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Deerfield Should Drop AP Classes
Jae Won Moon '20 Associate Editor
March 7, 2019
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Deerfield Academy holds a strong reputation among the New England boarding schools for its rigorous and intentional academic programs. The Academy offers college level courses in many departments, ranging from biology to calculus to Spanish.

Credit: Mark Chung

Although Deerfield’s mission is to prepare students for a rapidly changing world, Deerfield’s academic curriculum does not seem to be adapting to the rapidly changing world of education. The Advanced Placement classes and their syllabi have been hindering Deerfield from progressing as an institution namely for four main reasons: function, time, money and pressure.

Developed in the 1950s, the AP exams were designed based off an experiment done by three prep schools: Lawrenceville, Exeter, and Andover, with three colleges, Harvard, Yale, and Princeton. The outcomes were predictable. Students from these prep schools who went on to enroll at these colleges ended up taking classes which repeated material they learned back in high school. Therefore, in order to allow high school students to place into the appropriate classes and to earn college credit, the College Board developed the AP exams and their syllabi.

Sixty years later, the AP Exams do not serve the same purpose anymore. According to a study done by the Progressive Policy Institute, “Eighty-six percent of the top 153 universities and colleges in the United States restrict the awarding of AP credit.” Furthermore, schools such as Brown University, Dartmouth University, Williams College, and Amherst College, schools in which Deerfield graduates frequently enroll, simply do not accept any AP credit.  Is it not a waste for students to spend $81 per exam to not receive credit for anything?

If students want to show colleges that they are capable of taking college level work, I do not believe that the AP syllabus is a good representation of that. Deerfield teachers are well aware of the present-day college syllabus, yet we stubbornly choose to follow an anachronistic syllabus. Could Deerfield teachers plan out a curricula in which it is recognized on the course catalog that it is par with the college level courses? Deerfield Academy has already formed strong and trusting relationships with colleges that if the Academy says that a course is college level, colleges will wholeheartedly believe the institution.

The AP classes also take the learning away from the coursework. The College Board has overloaded the AP Exams with material that cannot be covered through one school year without rushing through it. This overload puts pressure on the teachers who teach these classes. In classes such as Honors United States History, Honors European History, Latin IV, faculty members often feel forced to rush the students. In a humanities classroom, which thrives off of good discussion and meaningful questions, it is not fair to the students who want to learn the material rather than to be prepared for a meaningless exam in May.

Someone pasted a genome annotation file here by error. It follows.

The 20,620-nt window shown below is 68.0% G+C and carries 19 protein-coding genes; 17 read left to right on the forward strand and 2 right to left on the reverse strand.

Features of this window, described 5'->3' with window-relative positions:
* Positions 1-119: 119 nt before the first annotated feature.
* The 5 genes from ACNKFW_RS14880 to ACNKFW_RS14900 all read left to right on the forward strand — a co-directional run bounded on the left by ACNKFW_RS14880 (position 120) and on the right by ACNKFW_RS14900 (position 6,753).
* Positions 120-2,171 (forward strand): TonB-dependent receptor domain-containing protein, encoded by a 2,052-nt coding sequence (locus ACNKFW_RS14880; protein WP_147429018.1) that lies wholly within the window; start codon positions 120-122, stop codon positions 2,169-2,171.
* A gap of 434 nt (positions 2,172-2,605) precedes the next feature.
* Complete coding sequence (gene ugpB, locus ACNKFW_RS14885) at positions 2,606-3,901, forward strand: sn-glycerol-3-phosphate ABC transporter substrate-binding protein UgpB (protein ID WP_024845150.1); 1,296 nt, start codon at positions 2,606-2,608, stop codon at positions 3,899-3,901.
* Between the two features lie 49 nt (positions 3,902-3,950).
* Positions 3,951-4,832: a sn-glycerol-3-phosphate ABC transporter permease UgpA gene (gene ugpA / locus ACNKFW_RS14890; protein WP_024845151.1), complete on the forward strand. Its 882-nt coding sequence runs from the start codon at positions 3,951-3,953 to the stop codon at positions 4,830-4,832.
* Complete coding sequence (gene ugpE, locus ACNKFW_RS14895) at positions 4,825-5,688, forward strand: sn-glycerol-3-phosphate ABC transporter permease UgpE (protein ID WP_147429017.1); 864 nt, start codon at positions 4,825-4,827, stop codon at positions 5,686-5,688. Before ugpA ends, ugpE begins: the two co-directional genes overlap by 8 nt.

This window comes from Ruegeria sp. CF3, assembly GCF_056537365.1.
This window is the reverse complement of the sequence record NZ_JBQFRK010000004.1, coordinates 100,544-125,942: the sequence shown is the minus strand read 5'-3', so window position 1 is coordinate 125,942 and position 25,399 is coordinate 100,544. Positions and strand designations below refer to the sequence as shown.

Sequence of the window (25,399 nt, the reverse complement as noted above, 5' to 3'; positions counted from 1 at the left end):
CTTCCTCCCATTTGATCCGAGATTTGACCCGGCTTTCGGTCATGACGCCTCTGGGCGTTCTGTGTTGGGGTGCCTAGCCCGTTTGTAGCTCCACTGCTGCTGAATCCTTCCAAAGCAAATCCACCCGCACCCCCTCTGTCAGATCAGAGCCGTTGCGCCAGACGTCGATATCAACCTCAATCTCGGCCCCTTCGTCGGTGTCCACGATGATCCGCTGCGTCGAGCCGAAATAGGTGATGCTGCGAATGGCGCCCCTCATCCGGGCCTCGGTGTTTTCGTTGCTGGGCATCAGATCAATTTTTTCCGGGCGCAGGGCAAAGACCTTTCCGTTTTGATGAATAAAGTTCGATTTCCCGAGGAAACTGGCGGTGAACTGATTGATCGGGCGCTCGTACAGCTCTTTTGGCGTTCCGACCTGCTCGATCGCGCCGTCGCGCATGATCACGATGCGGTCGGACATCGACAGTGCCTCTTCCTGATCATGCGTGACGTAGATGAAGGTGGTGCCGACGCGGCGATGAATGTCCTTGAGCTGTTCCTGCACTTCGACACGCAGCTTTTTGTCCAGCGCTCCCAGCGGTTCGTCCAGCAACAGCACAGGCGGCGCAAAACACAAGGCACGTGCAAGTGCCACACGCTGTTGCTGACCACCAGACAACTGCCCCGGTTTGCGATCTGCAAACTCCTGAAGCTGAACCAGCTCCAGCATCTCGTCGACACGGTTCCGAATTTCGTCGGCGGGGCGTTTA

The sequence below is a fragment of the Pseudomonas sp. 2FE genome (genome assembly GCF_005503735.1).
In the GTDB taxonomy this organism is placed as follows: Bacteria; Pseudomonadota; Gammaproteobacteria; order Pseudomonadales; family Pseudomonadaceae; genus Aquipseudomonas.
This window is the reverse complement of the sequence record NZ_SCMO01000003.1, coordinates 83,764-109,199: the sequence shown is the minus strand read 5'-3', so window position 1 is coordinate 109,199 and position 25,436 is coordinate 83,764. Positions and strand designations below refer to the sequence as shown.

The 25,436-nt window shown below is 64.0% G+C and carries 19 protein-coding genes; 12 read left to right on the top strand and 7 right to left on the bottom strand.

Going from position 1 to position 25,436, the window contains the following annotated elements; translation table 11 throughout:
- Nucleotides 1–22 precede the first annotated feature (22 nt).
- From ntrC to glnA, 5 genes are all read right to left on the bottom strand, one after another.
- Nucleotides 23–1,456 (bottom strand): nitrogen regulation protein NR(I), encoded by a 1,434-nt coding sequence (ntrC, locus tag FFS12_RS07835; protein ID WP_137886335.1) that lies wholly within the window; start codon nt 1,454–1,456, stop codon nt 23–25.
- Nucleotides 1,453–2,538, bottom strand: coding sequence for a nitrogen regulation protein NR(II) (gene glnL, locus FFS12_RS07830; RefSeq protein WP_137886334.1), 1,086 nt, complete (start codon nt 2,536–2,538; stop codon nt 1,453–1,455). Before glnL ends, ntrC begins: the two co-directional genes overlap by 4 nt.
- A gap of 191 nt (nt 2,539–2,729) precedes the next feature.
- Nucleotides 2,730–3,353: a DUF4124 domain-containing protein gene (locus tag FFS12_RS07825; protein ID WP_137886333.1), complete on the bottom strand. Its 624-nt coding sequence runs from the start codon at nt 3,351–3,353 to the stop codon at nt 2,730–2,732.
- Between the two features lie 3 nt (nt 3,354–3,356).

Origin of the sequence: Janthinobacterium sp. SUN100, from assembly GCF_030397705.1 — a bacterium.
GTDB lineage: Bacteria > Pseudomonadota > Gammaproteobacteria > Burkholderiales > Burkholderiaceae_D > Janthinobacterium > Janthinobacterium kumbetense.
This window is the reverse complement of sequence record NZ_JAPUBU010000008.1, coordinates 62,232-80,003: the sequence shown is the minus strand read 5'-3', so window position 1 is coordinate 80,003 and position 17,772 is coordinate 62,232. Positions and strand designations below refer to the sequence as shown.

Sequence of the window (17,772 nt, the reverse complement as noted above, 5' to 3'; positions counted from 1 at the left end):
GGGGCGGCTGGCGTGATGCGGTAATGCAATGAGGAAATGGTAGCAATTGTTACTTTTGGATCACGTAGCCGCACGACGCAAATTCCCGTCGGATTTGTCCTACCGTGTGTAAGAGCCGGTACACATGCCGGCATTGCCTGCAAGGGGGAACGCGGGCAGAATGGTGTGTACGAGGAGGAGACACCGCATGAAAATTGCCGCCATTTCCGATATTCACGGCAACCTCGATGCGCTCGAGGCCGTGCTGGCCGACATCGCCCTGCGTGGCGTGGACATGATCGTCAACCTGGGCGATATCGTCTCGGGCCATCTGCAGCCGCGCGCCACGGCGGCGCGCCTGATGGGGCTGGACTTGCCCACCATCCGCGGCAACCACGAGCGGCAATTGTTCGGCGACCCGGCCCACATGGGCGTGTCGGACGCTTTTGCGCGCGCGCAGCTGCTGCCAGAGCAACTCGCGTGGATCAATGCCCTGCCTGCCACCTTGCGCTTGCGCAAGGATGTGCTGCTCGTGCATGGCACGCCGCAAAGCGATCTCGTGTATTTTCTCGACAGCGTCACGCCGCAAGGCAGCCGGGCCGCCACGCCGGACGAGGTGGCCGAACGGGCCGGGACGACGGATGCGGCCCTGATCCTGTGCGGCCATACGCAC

Deerfield Academy attracts some of the brightest students in the country. However, often times those students put pressure on other students. This has been a problem because of AP courses. Often times, students feel burdened to take a certain course because it has been labeled as AP. This endless cycle of adding AP classes and exams to the student’s schedule has led to an extremely toxic and competitive cycle at Deerfield. I urge all of the departments, particularly those with classes following the AP syllabi without even being labelled “AP,” to abandon the AP curricula. So much learning happens when the burden of preparing students for an exam is dropped.

AP exams are a financial burden to many families. The AP exams come at a jaw-dropping cost, as regular AP exams are priced at $81 and the seminars exams are priced at $142. This price should be considered expensive to everyone. Some of my peers in the junior class have mentioned that their bill for AP exams totaled up to $800 and sometimes a grand. This should not be happening.

AP exams are a severe burden on a lot of the students. Even for families who are on financial aid at Deerfield, fee waivers are often denied because of the strict qualifications to receive them. For exams that do not determine college success or learning ability, no families should feel financially pressured to spend hundreds of dollars on AP Exams.

Deerfield students are very focused on college success to the point where I heard in one of my classes, “I need to take this AP exam so that I can go to college.” That environment is toxic because students are spreading a notion that AP scores determine college success.

University of Chicago is one of the colleges that have taken a clear stance that AP scores or test scores in general will never determine the candidates admission. Yet, there still seems to be a misconception that AP exams are significant to the college process.

Our peer schools such as St. Paul’s School and Phillips Exeter Academy have dropped the AP syllabus from their curricula. Although Deerfield Academy’s English, history, and language classes are not labeled as AP classes, they have been following the AP syllabus. Why are we following an outdated syllabus when we can learn so much more and truly be prepared for a rapidly changing world?